Amy Morley (left) and Honeybee Heyman (far right) in Lamoine Community Arts Theater's ’production of the British comedy Trevor by John Bowman. PHOTO BY KATHY MASSIMINI

One-acts take pokes at marriage, homphobia



LAMOINE — Two one-act comedies, including playwright Christopher Durang’s “Wanda’s Visit” and “Trevor,” a 1960s biting comedy by British playwright John Bowen, will be performed at 7 p.m. Friday-Saturday, Oct. 28-29 and Nov. 4-5 and at 3 p.m. Sunday, Nov. 6, at the Lamoine-Bayside Grange.

Presented by Lamoine Community Arts, “Wanda’s Visit” stars a manically self-centered and manipulative Wanda, who invades the lives of Jim and Marsha, a couple who have endured a dull marriage for 13 years.

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Andrea Gabel-Richards (left) plays Jim’s old manically manipulative high-school girlfriend and falls all over him (Randall Simons) while Robin Veysey (right) as Jim’s conventional wife looks haughtily on in Lamoine Community Arts’ Theater’s production of Christopher Durang’s one-act comedy, “Wanda’s Visit.” LAMOINE COMMUNITY ARTS THEATER PHOTO BY KATHY MASSIMINI

Wanda chatters relentlessly about her past, sparking attention from her old high-school flame Jim, a regular but uncertain guy who has never done anything offbeat in life. Marsha, his traditional, loyal wife, maintains an air of passive-aggressive condescension, smiling sardonically.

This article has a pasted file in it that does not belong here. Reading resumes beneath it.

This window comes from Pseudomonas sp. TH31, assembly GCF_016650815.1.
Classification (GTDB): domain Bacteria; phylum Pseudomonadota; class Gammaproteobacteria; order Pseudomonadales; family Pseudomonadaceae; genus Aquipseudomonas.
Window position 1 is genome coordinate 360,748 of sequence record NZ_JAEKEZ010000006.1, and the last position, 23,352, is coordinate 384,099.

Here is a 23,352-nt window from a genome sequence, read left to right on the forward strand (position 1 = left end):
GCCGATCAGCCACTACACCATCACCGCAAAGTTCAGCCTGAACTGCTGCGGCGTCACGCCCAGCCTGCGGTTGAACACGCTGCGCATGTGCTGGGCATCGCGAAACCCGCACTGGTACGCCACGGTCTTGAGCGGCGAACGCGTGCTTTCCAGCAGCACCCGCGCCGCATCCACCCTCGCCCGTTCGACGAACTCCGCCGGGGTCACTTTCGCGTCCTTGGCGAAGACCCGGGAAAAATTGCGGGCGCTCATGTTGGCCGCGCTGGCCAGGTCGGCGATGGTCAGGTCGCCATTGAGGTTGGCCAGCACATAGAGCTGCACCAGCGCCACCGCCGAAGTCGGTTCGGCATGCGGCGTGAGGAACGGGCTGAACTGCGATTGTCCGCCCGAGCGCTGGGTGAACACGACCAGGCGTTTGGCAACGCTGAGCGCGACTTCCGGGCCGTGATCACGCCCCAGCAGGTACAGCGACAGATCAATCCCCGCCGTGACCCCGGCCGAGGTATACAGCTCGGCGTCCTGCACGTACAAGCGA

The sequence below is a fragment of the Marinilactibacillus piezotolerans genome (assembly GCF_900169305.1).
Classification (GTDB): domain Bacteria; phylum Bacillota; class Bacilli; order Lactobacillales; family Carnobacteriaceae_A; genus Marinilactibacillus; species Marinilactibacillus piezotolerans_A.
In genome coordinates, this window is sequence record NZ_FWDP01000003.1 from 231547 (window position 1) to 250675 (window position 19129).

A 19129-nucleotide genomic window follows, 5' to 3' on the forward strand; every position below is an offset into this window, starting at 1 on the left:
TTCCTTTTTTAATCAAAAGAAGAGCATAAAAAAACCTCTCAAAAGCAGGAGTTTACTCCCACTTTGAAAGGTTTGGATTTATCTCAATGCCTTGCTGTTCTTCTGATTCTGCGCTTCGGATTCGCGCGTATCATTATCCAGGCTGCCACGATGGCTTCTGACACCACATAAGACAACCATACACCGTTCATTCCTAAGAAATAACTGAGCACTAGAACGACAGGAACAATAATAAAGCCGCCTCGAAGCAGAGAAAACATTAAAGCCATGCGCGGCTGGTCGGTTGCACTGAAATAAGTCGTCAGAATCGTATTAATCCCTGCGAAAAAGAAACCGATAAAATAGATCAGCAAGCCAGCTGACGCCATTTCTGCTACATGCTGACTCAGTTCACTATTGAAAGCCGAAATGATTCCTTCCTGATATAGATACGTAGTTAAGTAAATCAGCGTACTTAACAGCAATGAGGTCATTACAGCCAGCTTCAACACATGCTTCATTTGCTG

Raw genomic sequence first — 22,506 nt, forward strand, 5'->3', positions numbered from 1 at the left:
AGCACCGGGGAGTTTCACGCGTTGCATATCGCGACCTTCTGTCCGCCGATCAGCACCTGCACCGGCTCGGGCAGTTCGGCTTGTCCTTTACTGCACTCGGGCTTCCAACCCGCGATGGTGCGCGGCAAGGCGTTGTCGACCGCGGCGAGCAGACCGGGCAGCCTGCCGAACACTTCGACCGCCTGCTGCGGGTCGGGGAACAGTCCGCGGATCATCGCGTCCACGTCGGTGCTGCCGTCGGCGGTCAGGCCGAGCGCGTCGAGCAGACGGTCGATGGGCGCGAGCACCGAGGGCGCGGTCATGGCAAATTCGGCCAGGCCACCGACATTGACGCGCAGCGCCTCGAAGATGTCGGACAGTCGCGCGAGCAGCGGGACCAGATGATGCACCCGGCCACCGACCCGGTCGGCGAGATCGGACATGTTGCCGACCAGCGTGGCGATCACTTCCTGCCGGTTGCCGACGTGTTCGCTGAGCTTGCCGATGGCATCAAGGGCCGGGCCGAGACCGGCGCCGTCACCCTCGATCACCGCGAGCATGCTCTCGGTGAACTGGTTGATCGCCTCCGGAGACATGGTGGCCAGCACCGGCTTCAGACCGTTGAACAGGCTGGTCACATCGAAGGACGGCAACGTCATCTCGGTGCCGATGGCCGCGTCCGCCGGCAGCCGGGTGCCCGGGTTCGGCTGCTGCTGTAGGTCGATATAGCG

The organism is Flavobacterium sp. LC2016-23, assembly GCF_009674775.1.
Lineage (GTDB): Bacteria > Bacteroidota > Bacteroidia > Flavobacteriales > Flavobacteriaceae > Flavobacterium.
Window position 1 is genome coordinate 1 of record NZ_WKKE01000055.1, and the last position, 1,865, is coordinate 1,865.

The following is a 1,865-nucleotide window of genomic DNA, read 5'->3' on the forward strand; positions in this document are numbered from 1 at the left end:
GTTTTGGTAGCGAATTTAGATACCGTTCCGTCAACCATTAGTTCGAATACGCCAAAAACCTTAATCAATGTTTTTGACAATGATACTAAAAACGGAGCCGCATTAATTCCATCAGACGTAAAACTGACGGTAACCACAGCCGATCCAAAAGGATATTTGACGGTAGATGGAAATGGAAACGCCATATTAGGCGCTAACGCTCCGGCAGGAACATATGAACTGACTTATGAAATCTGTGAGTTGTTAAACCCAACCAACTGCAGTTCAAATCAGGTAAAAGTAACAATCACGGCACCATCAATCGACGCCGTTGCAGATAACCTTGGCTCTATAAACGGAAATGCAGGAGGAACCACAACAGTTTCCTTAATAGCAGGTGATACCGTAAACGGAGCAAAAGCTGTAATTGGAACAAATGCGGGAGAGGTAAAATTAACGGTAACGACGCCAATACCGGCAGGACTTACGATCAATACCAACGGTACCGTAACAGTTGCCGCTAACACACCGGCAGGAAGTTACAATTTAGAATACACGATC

Jim is caught between saving his marriage and devouring Wanda’s attention and flirtation. How does Jim, with the assistance of a waiter and nefarious hit men, come to terms with an emotionally unscrupulous Wanda and increasingly irate Marsha?

The Lamoine troupe’s fall production also features “Trevor,” which is about a young London couple and their antics to conceal their lesbian relationship from their homophobic parents.

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Kathy McGlinchey (left) and Lolly Lovett play the homophobic mothers in Lamoine Community Arts Theater’s production of John Bowman’s one-act comedy, “Trevor.” Tom St. Claire (center) plays Trevor. PHOTO BY KATHY MASSIMINI

Jane and Sarah concoct a scheme to hire someone, “Trevor,” to pose as the fiancé of one and the married lover of the other. The plan goes awry, however, when both sets of parents show up. How do they react to the frantic young man and their daughters?

Carol Korty, the artistic director of “Trevor,” says the troupe was initially stumped by envisioning how to fit this cleverly wrought farce on the Grange’s diminutive stage. They solved the problem with a set design that compresses three floors into —well, you’ll see!

Despite the weighty social issues brought to life in these two plays, audience members won’t be able to help laughing throughout each.

The Lamoine-Bayside Grange is located on Route 184. To reserve seats, call 667-6564.

 

 

Letitia Baldwin

Arts Editor at The Ellsworth American
In addition to editing the Arts & Leisure section, Letitia edits special sections including Out & About, Overview, Health Quarterly, Your Maine Home, House & Garden and Get Ready for Winter. She comes from Chicago, Ill, but has deep family ties to the Cranberry Isles. [email protected]

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